Earth's gravity, denoted by g, refers to the gravitational attraction that the Earth exerts on objects on or near its surface. Its strength is usually quoted in terms of the acceleration it gives to falling bodies (acceleration due to gravity), which in SI units is measured in m/s² (metres per second per second, equivalently written as m·s−2 or N/kg). It has an approximate value of 9.8 m/s², which means that, ignoring air resistance, the speed of an object falling freely near the Earth's surface increases by about 9.8 metres per second every second.
The precise strength of the Earth's gravity varies depending on location. The nominal "average" value at the Earth's surface, known as is, by definition, 9.80665 m/s² (32.1740 ft/s²). This quantity is denoted variously as gn, ge (though this sometimes means the normal equatorial value on Earth, 9.78033 m/s²), g0, gee, or simply g (which is also used for the variable local value). The symbol g should not be confused with G, the gravitational constant, or g, the abbreviation for gram (which is not italicized).
Apparent gravity is weaker at lower latitudes (nearer the equator), for two reasons. The first is that the surface of the Earth is not an inertial frame of reference: a centripetal force is required to keep objects on the surface moving in a circular path around the Earth's axis as the Earth rotates. In providing this centripetal force, some of the gravitational force on an object is "used up" leaving less to contribute to the object's weight. The apparent force due to rotation is called the centrifugal force; on the surface of the Earth, it depends on an object's mass and its latitude (it's zero at the poles and largest at the equator) so it is customarily combined with the Newtonian gravity. Thus, the local gravity, g, is not purely the result of gravitational force, but is actually effective gravity, a combination of true gravity and centrifugal force. It is effective gravity that you measure when you step on a scale or hang a plumb bob. This effect on its own would result in a range of values of g from 9.789 m·s−2 at the equator to 9.832 m·s−2 at the poles.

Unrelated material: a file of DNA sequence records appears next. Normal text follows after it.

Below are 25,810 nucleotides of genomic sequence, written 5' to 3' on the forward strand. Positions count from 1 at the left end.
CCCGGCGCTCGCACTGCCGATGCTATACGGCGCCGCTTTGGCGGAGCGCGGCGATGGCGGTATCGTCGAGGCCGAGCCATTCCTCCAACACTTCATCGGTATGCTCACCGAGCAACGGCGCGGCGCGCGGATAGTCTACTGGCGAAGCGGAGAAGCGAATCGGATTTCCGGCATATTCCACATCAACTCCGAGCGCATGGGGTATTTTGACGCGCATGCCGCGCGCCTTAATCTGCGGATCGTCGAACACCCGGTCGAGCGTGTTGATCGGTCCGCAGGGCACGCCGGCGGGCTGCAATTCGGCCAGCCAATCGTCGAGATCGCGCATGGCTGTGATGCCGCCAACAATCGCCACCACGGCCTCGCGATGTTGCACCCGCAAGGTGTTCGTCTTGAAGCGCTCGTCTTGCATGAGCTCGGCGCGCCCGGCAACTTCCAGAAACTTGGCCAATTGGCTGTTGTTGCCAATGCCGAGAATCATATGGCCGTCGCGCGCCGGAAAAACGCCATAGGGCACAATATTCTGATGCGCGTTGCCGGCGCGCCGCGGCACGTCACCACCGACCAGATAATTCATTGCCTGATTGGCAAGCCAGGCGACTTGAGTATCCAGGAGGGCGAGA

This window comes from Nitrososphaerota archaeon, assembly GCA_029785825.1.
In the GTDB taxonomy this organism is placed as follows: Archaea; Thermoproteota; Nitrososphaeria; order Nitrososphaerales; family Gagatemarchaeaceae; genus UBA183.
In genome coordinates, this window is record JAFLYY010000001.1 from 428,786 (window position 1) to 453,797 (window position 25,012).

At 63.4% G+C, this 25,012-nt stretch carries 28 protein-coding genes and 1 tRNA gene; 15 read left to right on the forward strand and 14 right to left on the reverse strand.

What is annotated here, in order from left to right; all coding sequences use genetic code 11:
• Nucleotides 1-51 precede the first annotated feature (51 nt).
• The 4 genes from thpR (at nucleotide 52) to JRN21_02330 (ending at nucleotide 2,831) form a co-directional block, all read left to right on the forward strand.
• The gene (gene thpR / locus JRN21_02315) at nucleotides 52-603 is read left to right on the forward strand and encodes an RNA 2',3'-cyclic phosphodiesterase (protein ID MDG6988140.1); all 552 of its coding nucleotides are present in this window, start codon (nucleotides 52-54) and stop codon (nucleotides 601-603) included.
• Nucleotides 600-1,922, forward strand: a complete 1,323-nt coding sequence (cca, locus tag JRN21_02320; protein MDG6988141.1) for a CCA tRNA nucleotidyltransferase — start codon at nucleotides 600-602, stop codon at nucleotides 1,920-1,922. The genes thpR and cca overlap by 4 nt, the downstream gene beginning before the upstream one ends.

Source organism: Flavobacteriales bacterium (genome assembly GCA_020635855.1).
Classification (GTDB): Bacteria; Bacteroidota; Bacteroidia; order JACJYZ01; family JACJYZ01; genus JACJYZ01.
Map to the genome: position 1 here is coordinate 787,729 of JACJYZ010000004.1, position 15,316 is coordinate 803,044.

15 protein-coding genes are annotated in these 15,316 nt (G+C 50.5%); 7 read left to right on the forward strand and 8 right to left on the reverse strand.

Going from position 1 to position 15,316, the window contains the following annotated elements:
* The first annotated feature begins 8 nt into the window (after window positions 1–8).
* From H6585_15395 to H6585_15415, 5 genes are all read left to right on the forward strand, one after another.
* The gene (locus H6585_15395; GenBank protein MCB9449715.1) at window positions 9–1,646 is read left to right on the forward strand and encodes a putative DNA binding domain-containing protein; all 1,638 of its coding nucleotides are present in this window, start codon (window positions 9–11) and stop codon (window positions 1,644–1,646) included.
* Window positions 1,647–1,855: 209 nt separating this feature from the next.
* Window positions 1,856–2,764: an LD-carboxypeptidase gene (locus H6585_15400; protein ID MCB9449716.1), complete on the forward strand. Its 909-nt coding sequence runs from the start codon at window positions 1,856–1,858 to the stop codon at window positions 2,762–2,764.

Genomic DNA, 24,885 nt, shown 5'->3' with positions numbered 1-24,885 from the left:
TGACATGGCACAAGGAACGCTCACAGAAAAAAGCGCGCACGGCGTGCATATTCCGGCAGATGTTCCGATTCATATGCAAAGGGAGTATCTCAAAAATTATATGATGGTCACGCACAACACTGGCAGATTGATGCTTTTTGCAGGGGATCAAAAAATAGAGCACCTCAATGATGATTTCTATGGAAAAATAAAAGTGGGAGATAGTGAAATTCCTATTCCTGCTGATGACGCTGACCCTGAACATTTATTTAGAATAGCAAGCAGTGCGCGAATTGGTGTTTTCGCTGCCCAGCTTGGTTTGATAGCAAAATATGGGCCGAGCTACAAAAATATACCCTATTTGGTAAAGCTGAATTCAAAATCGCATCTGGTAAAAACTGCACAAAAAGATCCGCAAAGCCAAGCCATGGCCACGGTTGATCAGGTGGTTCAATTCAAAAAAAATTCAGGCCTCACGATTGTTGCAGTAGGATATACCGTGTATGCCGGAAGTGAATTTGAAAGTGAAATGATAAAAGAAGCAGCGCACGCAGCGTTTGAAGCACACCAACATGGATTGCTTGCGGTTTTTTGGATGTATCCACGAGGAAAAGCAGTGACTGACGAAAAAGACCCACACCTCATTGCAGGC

The second reason is that the Earth's equatorial bulge (itself also caused by centrifugal force) causes objects at the equator to be farther from the planet's centre than objects at the poles. Because the force due to gravitational attraction between two bodies (the Earth and the object being weighed) varies inversely with the square of the distance between them, objects at the equator experience a weaker gravitational pull than objects at the poles.